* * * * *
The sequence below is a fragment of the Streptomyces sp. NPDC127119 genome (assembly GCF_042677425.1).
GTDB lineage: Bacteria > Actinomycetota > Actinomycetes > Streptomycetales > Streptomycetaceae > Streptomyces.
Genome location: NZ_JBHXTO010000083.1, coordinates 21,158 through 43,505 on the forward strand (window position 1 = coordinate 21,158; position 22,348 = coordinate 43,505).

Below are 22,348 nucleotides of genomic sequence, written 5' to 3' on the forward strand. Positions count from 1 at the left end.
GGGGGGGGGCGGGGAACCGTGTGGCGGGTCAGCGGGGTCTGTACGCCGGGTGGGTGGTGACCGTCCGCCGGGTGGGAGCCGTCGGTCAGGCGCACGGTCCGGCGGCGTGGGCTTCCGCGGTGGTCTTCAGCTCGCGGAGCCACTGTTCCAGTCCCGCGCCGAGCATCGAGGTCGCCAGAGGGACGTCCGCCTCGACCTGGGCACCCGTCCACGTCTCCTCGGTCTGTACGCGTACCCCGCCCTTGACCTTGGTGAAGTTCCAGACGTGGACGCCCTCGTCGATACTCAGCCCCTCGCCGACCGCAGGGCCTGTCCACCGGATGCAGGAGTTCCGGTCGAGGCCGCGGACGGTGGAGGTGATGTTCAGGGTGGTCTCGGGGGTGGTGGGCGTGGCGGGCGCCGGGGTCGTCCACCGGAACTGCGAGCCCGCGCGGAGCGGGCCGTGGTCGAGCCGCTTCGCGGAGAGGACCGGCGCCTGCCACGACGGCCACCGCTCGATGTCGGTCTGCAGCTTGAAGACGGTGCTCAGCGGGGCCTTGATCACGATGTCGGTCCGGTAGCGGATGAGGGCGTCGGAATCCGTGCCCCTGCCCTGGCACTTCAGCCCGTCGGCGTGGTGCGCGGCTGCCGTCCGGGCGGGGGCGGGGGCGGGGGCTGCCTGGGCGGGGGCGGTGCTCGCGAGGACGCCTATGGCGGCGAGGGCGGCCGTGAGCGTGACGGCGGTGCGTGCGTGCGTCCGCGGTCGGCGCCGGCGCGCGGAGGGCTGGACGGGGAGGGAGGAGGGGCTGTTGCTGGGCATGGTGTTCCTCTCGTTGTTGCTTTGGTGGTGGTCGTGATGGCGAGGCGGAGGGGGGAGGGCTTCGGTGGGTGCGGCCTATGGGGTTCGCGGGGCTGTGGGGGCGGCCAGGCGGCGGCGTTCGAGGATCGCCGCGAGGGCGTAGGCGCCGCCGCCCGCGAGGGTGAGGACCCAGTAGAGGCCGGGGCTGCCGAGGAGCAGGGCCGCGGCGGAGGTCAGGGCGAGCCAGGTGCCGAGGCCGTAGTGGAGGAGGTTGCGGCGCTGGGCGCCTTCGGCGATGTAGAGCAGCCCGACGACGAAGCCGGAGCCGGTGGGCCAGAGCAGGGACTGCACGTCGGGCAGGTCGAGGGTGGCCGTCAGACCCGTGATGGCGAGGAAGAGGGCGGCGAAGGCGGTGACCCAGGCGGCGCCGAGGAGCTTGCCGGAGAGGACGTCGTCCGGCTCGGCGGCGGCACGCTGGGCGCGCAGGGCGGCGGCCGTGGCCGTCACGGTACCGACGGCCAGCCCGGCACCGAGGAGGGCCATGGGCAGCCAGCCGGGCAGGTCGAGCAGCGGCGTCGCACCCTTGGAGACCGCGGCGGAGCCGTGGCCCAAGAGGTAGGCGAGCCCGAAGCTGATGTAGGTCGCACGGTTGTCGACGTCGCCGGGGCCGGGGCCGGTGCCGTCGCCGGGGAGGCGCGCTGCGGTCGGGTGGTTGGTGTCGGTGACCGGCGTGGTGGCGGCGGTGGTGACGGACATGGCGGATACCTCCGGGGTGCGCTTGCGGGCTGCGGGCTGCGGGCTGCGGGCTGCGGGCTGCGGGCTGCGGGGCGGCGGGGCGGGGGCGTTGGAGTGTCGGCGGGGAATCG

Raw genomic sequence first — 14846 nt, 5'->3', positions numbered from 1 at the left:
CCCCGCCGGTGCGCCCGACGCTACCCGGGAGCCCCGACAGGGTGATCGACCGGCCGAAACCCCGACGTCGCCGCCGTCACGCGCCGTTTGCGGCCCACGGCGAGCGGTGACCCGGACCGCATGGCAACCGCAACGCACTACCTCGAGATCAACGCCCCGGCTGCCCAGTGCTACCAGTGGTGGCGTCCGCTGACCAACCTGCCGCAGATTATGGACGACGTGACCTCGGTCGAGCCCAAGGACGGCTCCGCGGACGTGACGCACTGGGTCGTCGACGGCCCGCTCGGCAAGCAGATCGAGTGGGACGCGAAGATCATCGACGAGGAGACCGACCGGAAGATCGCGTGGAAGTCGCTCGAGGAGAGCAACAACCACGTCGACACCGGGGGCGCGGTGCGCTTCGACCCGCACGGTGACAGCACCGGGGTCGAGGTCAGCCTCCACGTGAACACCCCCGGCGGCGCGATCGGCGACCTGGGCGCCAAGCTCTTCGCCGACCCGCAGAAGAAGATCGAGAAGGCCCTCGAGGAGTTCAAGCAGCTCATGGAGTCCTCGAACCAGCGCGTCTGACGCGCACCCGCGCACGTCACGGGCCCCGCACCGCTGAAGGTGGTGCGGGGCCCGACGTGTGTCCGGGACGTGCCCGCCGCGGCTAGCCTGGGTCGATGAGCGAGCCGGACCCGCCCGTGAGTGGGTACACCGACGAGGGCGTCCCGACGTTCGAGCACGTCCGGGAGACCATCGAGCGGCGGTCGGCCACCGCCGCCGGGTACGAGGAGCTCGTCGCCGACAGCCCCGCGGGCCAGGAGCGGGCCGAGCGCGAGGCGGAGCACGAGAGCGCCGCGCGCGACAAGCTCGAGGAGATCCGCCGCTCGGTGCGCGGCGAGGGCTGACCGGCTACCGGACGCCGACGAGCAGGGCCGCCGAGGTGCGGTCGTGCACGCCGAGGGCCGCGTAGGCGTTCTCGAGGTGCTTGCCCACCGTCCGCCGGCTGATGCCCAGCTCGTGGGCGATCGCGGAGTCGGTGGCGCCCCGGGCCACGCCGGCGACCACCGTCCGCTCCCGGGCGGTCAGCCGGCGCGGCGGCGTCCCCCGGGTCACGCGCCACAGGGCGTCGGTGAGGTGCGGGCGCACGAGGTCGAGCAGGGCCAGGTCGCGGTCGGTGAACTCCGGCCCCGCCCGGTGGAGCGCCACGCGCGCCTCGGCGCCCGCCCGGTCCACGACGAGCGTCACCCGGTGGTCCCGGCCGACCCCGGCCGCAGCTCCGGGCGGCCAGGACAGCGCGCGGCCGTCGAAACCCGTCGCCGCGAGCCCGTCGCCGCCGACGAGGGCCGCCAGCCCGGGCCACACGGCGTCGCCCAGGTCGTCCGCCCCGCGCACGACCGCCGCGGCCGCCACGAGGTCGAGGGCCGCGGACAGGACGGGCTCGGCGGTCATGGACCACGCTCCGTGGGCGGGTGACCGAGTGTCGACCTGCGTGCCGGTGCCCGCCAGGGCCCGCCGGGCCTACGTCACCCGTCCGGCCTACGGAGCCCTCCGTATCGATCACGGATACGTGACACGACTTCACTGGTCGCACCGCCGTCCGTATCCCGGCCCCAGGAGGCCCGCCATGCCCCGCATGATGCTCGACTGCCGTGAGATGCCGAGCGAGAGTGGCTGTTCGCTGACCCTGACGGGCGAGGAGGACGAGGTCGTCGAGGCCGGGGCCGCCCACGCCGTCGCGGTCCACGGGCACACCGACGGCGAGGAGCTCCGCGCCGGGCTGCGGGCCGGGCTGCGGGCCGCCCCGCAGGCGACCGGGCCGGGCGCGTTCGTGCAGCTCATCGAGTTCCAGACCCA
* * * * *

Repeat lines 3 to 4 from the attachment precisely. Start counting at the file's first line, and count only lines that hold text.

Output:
Genome location: NZ_JBHXTO010000083.1, coordinates 21,158 through 43,505 on the forward strand (window position 1 = coordinate 21,158; position 22,348 = coordinate 43,505).

Below are 22,348 nucleotides of genomic sequence, written 5' to 3' on the forward strand. Positions count from 1 at the left end.